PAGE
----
Directorial debuts are rarely more ambitious and innovative than Ned Benson’s three-part opus, “The Disappearance of Eleanor Rigby: Them/Her/Him.” By you’ve probably heard of The Weinstein Company’s decision to cut Benson’s initial two-part/three hour film “Her/Him,” which examines the dissolution of a marriage from the perspectives of both halves of the couple (played by Jessica Chastain and James McAvoy), into a shorter, more streamlined cut. That cut, “Them,” opened last Friday — “Her/Him” opens October 10.
Indiewire sat down with Benson in New York to discuss the three cuts, and how he plans to follow it up.
This experience has afforded me the chance to make more movies and have it be easier next time. This was a 10 year process!
I look at this film and I see my mistakes, I see my flaws. Those are things I need to learn from so I can try and make a better film. You always want to learn and build as a filmmaker.
When I’m not dealing with this film I sort of disappear and write.
The question I get asked most is, this third film, this “Them” version — “What is that?” When we decided to do it in a bit of a rush to get into Cannes, there was this lingering question. Indie film is in such a weird space. Getting the audience to go to the theaters is getting increasingly difficult. We live in an era where TV is becoming cinematic in a weird way. I’m guilty of it too. I used to go to a movie in a theater twice a week. Now I go less and less. I want to go, but how do I make a film that gives it the best chance to reach an audience?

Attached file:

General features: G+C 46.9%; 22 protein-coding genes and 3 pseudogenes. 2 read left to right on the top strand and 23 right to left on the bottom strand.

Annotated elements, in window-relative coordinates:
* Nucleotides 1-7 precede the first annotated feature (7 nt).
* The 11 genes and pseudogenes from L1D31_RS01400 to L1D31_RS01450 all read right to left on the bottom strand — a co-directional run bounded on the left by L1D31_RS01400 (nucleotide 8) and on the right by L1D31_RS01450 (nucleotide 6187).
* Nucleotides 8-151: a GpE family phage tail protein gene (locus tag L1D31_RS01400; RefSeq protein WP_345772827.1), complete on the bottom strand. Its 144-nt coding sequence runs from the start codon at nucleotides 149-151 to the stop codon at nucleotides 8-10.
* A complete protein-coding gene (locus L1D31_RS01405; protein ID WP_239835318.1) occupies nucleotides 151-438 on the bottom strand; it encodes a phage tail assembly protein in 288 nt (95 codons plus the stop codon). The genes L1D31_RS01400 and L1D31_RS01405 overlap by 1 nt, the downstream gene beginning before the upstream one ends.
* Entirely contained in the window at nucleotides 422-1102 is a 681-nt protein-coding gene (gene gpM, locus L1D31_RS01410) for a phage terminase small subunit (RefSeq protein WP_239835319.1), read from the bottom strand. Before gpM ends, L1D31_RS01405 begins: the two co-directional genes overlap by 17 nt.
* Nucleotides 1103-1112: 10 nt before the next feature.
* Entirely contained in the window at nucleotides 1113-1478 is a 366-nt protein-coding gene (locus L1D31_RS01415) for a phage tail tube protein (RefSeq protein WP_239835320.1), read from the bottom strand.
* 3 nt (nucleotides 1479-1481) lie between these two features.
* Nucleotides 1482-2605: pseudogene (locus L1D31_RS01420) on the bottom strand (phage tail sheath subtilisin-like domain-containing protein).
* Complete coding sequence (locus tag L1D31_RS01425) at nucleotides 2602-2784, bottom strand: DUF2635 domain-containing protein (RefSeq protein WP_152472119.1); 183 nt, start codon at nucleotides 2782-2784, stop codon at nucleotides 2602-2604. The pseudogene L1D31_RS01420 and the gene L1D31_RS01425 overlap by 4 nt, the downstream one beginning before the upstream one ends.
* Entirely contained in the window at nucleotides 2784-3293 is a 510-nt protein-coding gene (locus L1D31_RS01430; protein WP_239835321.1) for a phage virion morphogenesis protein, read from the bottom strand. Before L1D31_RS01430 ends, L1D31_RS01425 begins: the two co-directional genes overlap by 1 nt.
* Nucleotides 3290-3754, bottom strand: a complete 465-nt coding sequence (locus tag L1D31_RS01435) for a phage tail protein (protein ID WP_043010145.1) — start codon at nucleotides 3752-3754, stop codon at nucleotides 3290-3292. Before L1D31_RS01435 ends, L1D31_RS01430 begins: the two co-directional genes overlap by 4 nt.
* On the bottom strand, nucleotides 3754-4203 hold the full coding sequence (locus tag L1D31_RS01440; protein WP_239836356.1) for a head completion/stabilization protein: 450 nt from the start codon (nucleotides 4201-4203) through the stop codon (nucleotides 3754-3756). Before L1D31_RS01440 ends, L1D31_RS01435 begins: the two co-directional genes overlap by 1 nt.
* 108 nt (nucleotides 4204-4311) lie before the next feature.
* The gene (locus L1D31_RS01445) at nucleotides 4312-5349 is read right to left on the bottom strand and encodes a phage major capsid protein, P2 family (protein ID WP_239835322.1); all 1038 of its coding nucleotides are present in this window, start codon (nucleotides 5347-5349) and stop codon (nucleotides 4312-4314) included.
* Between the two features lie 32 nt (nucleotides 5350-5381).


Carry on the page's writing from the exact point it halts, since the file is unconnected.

We made this three hour, two part movie, which is exciting to us. There are certain people who would go see that, but ultimately to reach the broadest amount of people and for me to give people who invested in me the best opportunity to recoup in their investment, the third film became that.
If you see “Her” and “Him” and then “Them,” it’s reductive in a way. But if you see “Them” first, it opens up. It’s the better way to see it. That’s why the release is happening this way.
Taking it to Cannes and sitting next to the Dardennes brothers was like, “Wait, WHAT?” I was blinded by that scenario.
In terms of the next project, I’ve written something that I’m really excited about. It’s set in LA. I’ve been watching a lot of Robert Altman, those big character pieces. Through the last 10 years of my life, a group of us went to LA to construct an identity within this business. I’ve wanted to write about people who come to LA and that manifest destiny kind of ideal.
When you’re shooting New York, you sort of want to have your own version of the city. The world that these characters lived in is a world I was really excited by. Especially when I was writing. I was living within it. I would go back to LA and write and try to live vicariously through them in the city.
What’s great about New York is that it is this character. You can’t control it.
It was pretty amazing to direct Isabelle Huppert. She didn’t sign on until the first day of shooting. She showed up on a Sunday and we went and had this three hour dinner and got to talking about Claude Chabrol and Michael Haneke — all these directors she’s worked with in the past. She was just so lovely. You just want to sit and listen to her.
It’s been a year since Toronto. Anything that could have happened with this film has happened and the rest is sort of just icing. The future is completely out of my control at this point.